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The Revenge of Baumol's Cost Disease?: Monetary Union and the Rise of Public Sector Wage Inflation

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  • Alison Johnston
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    Abstract

    Many political scientists and economists have addressed the implications of the public sector’s sheltered status on their unions’ wage strategies vis-à-vis the government. Since the public sector is a monopoly provider of necessary and price inelastic services, conventional wisdom suggests that public sector unions’ push for wage increases which their productivity does not merit, exacerbating inflation and fiscal deficits. The argument in this paper challenges this conventional view, and maintains that the recent, puzzling rise in public sector wage inflation, relative to that in manufacturing, in Euro-zone countries is an unintended result of the institutional shift towards European Economic and Monetary Union (EMU). During the 1980s and 1990s, differences in wage inflation between the manufacturing and public sector within most EMU candidate-countries were low. After 1999, these differences significantly worsened; wage moderation continued in the manufacturing sector while wage inflation arose in the public sector. It is argued here that monetary union’s predecessors, the European Monetary System and Maastricht regimes, imposed two important constraints on public employers, which enhanced their ability to enforce wage moderation: the commitment to a hard currency policy via participation in the Exchange Rate Mechanism, adopted by some earlier than others and, the Maastricht criteria. Monetary union’s removal of these two constraints weakened public employers’ capability to deny inflationary wage settlements to public sector unions. Panel regressions results outline a statistically significant relationship between monetary union and higher levels of wage inflation in the public sector, relative to manufacturing. The paper concludes with a brief discussion of the implications of monetary union for inter-sectoral dynamics.

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    File URL: http://www.lse.ac.uk/europeanInstitute/LEQS/LEQSPaper32.pdf
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    Bibliographic Info

    Paper provided by European Institute, LSE in its series LEQS – LSE 'Europe in Question' Discussion Paper Series with number 32.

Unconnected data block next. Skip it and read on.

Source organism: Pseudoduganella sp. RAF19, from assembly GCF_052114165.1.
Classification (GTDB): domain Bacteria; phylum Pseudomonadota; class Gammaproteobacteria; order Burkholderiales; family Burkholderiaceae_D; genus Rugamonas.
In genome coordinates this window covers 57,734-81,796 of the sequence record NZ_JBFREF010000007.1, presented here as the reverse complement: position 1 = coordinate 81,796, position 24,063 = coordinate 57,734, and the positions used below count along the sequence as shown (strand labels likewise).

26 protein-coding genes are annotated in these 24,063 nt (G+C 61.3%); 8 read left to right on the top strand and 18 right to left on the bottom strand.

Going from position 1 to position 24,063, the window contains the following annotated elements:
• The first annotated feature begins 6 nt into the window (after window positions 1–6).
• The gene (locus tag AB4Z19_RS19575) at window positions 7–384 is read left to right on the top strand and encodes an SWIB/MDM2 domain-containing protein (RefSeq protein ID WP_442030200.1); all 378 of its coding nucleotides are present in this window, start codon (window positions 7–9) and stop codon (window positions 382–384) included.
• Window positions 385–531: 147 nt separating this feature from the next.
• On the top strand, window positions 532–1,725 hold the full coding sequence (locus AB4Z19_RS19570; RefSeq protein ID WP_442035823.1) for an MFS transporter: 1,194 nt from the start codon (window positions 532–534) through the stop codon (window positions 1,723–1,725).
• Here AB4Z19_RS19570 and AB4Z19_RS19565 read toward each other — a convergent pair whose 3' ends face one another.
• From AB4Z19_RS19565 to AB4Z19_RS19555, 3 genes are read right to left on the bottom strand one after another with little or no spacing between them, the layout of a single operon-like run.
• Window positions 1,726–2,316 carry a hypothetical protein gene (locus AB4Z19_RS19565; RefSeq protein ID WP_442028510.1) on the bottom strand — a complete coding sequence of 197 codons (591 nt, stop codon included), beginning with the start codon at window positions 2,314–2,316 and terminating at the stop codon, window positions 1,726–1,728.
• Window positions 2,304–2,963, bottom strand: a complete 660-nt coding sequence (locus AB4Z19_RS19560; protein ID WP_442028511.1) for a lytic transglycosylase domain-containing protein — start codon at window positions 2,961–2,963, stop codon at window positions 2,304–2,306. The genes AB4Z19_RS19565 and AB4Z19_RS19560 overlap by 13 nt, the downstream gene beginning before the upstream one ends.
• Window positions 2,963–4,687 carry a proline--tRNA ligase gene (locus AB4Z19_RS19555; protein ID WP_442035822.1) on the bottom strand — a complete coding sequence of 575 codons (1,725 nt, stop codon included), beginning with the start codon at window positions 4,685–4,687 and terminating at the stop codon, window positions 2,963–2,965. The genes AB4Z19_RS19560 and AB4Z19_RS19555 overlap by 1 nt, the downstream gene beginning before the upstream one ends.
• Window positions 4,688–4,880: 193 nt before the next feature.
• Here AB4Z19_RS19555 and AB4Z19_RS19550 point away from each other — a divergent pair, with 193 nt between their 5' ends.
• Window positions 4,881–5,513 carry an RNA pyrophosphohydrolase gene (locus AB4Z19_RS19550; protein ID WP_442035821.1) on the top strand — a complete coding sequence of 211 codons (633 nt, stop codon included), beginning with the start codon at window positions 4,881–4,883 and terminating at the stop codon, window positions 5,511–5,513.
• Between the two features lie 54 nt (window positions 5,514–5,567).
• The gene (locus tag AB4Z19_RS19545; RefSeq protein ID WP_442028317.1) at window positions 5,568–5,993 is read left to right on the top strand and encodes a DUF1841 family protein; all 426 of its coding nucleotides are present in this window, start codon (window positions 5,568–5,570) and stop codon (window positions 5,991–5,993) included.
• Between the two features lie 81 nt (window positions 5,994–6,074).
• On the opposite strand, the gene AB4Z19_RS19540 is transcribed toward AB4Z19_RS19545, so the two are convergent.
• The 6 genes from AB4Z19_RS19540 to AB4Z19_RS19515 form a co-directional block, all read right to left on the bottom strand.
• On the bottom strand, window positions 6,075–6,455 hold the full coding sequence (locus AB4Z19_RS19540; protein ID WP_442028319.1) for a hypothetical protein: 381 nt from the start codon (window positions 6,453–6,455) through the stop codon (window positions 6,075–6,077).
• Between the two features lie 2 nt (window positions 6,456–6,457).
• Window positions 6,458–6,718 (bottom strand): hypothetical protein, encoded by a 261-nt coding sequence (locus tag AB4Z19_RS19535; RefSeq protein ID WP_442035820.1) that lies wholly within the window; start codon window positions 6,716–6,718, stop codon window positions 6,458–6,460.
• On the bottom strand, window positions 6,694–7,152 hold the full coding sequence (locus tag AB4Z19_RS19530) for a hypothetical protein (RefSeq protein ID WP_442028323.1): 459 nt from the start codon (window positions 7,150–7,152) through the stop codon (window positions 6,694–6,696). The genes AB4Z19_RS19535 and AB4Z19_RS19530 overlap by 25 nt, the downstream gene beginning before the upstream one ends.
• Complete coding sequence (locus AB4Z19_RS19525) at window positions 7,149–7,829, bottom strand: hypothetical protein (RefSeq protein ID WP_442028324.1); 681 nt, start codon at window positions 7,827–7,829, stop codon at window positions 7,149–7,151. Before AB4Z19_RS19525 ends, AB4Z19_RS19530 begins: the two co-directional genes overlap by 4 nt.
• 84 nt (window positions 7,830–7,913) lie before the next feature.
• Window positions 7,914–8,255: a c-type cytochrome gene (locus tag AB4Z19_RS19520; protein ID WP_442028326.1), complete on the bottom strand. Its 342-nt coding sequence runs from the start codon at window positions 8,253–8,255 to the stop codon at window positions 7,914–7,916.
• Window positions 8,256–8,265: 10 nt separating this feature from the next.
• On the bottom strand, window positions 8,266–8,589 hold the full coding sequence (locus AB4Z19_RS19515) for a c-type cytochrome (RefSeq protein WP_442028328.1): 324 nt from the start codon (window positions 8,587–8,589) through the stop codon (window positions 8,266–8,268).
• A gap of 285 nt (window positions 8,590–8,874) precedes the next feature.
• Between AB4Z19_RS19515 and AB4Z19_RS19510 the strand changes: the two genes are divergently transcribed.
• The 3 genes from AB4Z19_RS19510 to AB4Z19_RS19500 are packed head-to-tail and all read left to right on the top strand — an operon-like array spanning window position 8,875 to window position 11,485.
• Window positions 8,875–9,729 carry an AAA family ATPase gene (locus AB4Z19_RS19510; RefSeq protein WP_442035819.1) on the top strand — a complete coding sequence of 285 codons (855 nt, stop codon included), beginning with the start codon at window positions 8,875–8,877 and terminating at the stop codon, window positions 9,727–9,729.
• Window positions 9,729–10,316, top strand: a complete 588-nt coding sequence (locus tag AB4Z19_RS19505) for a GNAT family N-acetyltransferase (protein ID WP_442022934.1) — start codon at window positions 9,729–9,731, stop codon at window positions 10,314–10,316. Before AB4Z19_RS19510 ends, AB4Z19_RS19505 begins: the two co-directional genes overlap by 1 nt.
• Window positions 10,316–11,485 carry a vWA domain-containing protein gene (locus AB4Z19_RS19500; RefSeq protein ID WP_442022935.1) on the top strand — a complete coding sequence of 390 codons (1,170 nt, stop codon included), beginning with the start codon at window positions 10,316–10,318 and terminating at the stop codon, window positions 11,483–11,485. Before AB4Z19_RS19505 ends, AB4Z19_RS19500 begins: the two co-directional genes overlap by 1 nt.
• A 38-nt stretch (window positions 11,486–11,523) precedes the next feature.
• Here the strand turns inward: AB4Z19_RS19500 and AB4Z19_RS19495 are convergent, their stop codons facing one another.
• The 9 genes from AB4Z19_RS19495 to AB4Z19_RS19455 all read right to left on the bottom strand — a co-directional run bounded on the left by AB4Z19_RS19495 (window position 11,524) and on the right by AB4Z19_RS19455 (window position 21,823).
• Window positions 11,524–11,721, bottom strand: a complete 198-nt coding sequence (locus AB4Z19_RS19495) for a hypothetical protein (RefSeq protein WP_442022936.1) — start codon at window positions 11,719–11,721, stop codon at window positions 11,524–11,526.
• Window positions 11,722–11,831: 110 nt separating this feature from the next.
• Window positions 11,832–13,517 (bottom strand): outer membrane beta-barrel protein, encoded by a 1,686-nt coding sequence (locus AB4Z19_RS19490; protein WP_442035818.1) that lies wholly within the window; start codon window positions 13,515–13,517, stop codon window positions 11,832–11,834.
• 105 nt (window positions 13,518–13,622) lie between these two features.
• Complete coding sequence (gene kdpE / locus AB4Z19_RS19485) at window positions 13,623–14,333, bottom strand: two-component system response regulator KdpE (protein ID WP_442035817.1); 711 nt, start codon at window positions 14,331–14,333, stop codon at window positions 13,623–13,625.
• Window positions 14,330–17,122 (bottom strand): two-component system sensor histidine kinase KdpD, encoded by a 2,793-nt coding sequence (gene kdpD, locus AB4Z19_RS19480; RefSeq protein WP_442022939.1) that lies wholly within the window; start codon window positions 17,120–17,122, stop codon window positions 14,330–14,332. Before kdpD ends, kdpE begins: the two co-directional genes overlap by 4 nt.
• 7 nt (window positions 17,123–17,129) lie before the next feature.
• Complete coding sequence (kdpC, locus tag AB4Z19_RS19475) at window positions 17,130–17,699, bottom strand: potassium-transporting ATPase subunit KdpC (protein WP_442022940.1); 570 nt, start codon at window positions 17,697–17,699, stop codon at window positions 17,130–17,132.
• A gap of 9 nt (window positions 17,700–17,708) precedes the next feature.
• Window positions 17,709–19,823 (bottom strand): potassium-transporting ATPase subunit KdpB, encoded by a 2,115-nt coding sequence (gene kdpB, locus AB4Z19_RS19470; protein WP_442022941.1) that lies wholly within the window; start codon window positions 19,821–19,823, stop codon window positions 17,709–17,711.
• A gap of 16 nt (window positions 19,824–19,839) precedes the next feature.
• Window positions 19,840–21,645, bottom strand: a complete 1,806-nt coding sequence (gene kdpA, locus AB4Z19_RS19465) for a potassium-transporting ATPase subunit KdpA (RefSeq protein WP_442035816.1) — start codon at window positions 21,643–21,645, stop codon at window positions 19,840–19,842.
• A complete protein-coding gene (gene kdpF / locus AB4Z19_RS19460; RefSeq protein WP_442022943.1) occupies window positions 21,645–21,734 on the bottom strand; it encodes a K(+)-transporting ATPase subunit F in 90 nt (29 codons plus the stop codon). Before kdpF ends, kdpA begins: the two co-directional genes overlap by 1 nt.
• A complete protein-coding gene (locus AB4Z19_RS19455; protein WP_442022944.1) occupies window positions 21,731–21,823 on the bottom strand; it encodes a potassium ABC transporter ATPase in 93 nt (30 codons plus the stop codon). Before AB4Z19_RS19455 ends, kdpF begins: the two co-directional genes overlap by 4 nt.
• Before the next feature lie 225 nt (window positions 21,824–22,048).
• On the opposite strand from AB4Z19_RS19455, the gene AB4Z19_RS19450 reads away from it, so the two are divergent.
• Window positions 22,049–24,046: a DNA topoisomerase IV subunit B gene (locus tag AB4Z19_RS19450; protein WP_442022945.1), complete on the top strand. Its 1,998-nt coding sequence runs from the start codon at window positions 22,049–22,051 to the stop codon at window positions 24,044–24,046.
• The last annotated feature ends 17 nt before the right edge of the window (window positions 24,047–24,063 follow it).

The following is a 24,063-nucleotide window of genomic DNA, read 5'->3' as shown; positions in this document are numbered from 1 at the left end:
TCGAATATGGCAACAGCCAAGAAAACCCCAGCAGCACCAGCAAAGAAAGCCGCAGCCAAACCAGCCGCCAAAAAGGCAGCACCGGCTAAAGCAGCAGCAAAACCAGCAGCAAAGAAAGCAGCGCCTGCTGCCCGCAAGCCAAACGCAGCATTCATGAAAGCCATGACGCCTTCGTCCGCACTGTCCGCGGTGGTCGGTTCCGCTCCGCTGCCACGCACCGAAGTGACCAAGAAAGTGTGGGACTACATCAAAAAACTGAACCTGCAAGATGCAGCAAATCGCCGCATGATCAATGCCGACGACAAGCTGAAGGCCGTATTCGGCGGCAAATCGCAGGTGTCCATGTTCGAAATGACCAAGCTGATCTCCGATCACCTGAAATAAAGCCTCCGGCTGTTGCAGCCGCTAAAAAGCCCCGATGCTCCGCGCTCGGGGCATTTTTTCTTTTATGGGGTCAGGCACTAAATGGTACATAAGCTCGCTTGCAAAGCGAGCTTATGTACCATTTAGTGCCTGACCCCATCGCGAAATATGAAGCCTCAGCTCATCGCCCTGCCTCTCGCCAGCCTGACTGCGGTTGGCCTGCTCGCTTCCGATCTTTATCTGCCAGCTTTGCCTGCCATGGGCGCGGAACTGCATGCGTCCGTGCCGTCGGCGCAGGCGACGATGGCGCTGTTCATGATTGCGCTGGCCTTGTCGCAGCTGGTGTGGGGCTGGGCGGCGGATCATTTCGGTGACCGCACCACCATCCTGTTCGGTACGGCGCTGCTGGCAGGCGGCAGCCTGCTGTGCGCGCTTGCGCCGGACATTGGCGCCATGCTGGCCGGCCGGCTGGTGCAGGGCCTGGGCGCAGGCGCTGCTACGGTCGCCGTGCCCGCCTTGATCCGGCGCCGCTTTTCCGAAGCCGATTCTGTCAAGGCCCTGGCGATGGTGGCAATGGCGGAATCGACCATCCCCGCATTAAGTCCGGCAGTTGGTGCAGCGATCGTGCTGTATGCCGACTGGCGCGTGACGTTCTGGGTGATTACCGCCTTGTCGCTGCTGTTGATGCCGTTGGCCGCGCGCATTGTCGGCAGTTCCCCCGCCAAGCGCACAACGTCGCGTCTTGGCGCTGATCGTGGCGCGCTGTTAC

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    Date of creation: Mar 2011
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    Handle: RePEc:eiq:eileqs:32

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    Keywords: Sectoral Interests; Employers; Trade Unions; European Monetary Union; Institutional Change;

    This paper has been announced in the following NEP Reports:

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    1. Bob HanckÈ & David Soskice, 2003. "Wage-Setting and Inflation Targets in EMU," Oxford Review of Economic Policy, Oxford University Press, vol. 19(1), pages 149-160.
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    8. Hall, Peter A. & Franzese, Robert J., 1998. "Mixed Signals: Central Bank Independence, Coordinated Wage Bargaining, and European Monetary Union," International Organization, Cambridge University Press, vol. 52(03), pages 505-535, June.
    9. Anke Hassel, 2003. "The Politics of Social Pacts," British Journal of Industrial Relations, London School of Economics, vol. 41(4), pages 707-726, December.
    10. Iversen, Torben, 1998. "Wage Bargaining, Central Bank Independence, and the Real Effects of Money," International Organization, Cambridge University Press, vol. 52(03), pages 469-504, June.
    11. Buti, Marco & Franco, Daniele & Ongena, Hedwig, 1998. "Fiscal Discipline and Flexibility in EMU: The Implementation of the Stability and Growth Pact," Oxford Review of Economic Policy, Oxford University Press, vol. 14(3), pages 81-97, Autumn.
    12. Olivier Blanchard, 2005. "European Unemployment: The Evolution of Facts and Ideas," NBER Working Papers 11750, National Bureau of Economic Research, Inc.
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